Fire Ritual Flames Man

JOHAN ORDONEZ/AFP/Getty ImagesA shaman takes part in a Mayan ceremony in Guatemala City to commemorate the anniversary of the peace agreement that put an end to Guatemala's 1960-96 civil war.

Drinking Blood

YOAV LEMMER/AFP/Getty ImagesLuke Van Vuuren, a rare white sangoma (witch doctor), drinks the blood of a freshly slaughtered goat in Gogogo, South Africa in order to ask the spirits of tribal ancestors to bless a nearby water project. The sangoma acts as a traditional doctor treating both physical and psychological problems, mediates in disputes, and acts as a conduit to the ancestors in traditional religion.

Holding Staff

Ian Waldie/Getty ImagesTzaramenda Naychapi, an Ecuadorian shaman, performs a traditional healing ceremony in London in a bid to rid the United Kingdom of its evil spirits.

Painted Face

Ian Waldie/Getty ImagesNaychapi was given permission by his council of elders to leave the Amazon for the first time ever in order to travel to London to visit the World Travel Market trade show.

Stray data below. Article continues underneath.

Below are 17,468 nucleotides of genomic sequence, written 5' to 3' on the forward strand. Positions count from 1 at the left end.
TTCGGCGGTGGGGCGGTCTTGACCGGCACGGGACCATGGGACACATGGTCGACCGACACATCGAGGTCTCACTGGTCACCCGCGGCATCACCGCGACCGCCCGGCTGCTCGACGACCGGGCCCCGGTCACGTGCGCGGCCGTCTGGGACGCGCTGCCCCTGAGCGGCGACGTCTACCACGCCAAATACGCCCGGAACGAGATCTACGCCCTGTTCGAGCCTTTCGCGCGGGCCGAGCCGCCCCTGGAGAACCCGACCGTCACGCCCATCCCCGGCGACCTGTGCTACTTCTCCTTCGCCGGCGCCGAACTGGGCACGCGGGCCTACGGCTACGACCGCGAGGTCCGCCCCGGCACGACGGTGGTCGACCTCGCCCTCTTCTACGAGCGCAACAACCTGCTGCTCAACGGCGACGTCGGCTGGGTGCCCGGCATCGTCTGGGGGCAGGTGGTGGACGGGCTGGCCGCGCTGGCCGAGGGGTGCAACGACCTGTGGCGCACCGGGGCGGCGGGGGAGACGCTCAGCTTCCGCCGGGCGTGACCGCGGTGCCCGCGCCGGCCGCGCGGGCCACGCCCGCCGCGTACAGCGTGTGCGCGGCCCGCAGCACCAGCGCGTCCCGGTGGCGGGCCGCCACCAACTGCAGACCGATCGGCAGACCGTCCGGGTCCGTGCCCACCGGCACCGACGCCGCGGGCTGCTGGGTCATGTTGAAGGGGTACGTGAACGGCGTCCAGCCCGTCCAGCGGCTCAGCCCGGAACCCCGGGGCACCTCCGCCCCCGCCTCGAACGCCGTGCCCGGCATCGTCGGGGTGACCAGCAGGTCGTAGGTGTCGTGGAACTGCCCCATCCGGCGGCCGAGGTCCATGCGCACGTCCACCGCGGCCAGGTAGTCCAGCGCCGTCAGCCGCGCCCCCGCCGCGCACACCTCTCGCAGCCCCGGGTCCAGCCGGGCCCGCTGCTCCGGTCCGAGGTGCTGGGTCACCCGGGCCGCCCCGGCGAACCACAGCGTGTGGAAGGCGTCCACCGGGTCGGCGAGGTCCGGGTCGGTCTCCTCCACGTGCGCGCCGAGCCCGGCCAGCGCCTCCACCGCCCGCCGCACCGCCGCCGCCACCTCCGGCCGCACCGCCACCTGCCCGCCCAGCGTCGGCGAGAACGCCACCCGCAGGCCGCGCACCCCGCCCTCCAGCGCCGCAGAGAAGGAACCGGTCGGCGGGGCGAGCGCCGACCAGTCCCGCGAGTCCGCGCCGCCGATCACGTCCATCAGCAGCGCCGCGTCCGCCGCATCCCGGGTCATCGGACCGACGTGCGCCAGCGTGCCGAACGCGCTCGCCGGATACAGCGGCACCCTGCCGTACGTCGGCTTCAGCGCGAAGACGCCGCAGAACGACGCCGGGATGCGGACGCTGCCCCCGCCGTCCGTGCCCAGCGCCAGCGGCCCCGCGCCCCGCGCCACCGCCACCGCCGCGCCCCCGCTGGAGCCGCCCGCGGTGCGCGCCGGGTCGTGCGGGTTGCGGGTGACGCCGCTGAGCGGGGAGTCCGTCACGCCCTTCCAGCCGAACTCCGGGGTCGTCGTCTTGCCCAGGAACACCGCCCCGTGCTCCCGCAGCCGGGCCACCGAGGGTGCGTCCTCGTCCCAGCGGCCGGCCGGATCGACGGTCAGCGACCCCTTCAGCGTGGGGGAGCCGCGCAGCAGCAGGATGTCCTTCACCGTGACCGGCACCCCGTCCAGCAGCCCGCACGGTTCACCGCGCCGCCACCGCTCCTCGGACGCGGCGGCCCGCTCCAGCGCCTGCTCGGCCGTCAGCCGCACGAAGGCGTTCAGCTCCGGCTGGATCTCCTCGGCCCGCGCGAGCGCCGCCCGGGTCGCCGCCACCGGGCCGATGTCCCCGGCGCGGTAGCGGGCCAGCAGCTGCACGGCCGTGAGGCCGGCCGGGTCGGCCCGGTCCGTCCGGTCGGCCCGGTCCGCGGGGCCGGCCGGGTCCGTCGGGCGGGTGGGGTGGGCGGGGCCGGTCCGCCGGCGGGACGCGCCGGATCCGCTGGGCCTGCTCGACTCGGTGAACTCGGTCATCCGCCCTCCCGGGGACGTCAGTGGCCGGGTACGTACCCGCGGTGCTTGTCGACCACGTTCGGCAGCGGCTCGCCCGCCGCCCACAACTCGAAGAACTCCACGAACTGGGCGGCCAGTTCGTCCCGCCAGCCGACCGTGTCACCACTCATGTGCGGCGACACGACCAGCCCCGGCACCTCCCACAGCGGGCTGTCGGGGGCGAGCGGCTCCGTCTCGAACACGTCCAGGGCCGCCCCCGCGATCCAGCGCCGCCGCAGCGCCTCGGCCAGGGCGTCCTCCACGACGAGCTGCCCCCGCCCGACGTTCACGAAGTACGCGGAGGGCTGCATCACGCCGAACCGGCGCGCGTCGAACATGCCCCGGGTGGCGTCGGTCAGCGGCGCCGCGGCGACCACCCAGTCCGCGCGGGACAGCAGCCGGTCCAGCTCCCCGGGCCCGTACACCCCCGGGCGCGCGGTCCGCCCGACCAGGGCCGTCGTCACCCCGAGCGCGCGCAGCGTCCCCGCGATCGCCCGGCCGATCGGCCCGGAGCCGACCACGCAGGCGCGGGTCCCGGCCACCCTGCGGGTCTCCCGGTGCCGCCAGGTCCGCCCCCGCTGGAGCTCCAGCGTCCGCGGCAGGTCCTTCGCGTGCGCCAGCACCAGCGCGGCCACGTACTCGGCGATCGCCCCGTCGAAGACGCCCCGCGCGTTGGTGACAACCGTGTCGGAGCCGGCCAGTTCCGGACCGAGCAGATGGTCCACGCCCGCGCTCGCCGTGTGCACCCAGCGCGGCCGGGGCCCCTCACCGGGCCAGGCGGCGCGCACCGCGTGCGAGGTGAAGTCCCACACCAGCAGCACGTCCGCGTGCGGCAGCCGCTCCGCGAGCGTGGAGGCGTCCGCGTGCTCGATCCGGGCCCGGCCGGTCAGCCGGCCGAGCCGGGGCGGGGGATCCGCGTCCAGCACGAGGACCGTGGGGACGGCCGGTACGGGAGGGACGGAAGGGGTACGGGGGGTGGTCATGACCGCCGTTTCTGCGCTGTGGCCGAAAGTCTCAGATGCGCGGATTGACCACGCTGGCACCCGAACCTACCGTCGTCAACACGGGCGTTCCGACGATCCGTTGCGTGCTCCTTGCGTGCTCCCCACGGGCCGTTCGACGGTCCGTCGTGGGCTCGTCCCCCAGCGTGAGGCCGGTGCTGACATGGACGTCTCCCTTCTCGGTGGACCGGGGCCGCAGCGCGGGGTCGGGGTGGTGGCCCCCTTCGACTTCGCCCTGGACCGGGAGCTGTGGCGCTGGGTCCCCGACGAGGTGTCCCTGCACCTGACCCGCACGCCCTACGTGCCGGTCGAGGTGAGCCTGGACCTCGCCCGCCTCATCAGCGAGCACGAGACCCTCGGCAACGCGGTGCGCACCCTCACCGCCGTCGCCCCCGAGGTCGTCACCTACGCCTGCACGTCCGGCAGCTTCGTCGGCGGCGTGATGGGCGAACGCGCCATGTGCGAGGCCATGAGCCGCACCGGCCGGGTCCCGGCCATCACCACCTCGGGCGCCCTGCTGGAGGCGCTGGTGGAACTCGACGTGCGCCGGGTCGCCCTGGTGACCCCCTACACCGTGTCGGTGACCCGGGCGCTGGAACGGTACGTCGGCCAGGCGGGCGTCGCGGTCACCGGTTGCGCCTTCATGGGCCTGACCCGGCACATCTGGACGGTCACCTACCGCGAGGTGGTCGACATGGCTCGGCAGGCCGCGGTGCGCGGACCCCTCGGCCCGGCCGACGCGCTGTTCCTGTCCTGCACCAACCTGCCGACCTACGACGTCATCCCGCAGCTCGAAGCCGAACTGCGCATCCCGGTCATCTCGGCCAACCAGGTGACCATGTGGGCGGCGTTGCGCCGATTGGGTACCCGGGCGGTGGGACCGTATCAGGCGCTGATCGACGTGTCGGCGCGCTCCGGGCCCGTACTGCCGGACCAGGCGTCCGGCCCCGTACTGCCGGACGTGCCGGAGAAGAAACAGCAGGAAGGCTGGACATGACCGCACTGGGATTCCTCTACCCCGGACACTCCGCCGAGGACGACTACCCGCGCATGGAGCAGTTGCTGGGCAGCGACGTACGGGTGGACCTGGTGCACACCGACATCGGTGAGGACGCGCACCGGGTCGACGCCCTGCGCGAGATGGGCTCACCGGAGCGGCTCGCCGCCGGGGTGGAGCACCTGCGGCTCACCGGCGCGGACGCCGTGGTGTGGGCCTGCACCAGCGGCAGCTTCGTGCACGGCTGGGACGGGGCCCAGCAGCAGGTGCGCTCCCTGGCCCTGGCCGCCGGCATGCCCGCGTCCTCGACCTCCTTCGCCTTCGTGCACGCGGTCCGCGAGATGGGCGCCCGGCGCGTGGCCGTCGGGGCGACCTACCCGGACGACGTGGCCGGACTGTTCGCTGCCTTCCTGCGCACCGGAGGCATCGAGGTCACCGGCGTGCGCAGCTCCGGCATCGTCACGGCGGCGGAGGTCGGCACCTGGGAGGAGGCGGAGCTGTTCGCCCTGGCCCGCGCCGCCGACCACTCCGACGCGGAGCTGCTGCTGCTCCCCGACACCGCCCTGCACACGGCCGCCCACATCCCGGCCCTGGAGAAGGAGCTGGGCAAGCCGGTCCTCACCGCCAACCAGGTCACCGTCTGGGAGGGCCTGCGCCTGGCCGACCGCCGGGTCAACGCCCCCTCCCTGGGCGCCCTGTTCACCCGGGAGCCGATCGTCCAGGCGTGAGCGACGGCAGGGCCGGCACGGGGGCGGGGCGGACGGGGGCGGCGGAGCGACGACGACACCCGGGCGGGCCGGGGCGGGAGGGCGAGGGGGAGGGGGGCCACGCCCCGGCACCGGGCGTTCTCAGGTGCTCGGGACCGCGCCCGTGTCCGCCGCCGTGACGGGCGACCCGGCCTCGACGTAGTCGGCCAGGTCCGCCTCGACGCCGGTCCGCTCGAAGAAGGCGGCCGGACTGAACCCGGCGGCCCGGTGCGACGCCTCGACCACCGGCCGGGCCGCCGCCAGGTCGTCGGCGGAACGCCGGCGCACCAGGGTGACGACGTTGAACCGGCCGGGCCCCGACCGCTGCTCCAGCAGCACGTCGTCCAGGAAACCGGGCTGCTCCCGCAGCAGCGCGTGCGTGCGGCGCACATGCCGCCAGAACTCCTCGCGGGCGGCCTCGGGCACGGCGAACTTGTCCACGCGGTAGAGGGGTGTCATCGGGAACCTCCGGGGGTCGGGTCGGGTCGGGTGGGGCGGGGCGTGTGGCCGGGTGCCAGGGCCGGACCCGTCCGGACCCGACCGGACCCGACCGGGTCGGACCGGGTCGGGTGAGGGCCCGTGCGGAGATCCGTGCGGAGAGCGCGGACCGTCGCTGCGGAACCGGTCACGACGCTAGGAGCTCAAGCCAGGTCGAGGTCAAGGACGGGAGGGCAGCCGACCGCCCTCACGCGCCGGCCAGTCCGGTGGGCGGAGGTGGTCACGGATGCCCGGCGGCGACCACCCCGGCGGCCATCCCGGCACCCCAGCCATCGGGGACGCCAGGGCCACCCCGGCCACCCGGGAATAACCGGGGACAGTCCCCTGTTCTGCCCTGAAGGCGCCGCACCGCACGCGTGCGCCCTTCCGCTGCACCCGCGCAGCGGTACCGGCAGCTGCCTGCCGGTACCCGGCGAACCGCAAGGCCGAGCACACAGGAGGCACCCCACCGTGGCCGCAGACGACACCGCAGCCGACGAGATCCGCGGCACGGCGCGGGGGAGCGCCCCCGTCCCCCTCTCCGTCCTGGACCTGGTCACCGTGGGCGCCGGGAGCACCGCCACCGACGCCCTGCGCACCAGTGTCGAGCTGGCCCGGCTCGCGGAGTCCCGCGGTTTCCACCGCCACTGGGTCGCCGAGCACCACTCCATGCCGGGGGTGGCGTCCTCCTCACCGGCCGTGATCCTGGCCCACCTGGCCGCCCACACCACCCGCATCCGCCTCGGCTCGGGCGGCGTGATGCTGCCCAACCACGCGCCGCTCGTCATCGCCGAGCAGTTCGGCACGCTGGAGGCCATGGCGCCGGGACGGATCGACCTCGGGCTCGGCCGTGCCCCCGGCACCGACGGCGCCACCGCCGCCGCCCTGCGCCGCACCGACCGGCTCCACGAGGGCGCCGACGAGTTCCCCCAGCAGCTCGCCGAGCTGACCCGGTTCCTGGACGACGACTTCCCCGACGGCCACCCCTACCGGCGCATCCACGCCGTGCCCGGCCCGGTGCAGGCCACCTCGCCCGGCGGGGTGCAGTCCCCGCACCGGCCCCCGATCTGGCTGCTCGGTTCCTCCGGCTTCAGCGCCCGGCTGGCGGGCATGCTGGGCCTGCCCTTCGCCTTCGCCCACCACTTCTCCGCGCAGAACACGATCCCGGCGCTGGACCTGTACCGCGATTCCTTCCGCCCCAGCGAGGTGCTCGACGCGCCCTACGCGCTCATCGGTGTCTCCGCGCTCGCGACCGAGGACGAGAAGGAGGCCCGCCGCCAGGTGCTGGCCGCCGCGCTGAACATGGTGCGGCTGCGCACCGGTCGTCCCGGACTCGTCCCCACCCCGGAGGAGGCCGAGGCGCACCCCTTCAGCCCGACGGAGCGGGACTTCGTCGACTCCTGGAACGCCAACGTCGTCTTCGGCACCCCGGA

Goat Fetus

ERNESTO BENAVIDES/AFP/Getty ImagesA shaman uses a sheep fetus during a ritual of predictions for the 2010 World Cup finals in Lima, Peru.

Animal Parts

EMILE KOUTON/AFP/Getty ImagesA traditional healer stands at his booth at the fetish market in Lomé, Togo. There, healers will use fetish objects — skulls, feathers, statuettes — while placing his hand on the head of a patient and reciting incantations to treat all manner of ailments, ranging from malaria and typhoid fever to erectile dysfunction, asthma and tuberculosis.

Headwear Torch

RAPHAEL ALVES/AFP/Getty ImagesA shaman of the Dessana tribe carries the Olympic Torch at the Tupe Reservation in the outskirts of Manaus, Brazil on June 20, 2016.

Drum Eyes Closed

VALERY TITIEVSKY/AFP/Getty ImagesA shaman of the Tyva Republic performs a ritual ceremony at a sacred site outside Kyzyl, Russia.

Huge Cigar

JOHAN ORDONEZ/AFP/Getty ImagesA Mayan shaman takes part in a ceremony celebrating the end of the Bak'tun 13 era and the start of the new Mayan age on December 21, 2012 at the Tikal archaeological site in Guatemala.

Shadow Smoke

Ulet Ifansasti/Getty ImagesA Tenggerese shaman prays during the Yadnya Kasada Festival at the crater of Mount Bromo, Indonesia. On the 14th day of the month-long festival, the Tenggerese make the journey to Mount Bromo to make offerings of rice, fruits, vegetables, flowers and livestock to the mountain gods by throwing them into the volcano's caldera.

Fowl Shamans

Ulet Ifansasti/Getty ImagesA Tenggerese shaman prays as others collect holy water at Widodaren cave during the Yadnya Kasada Festival.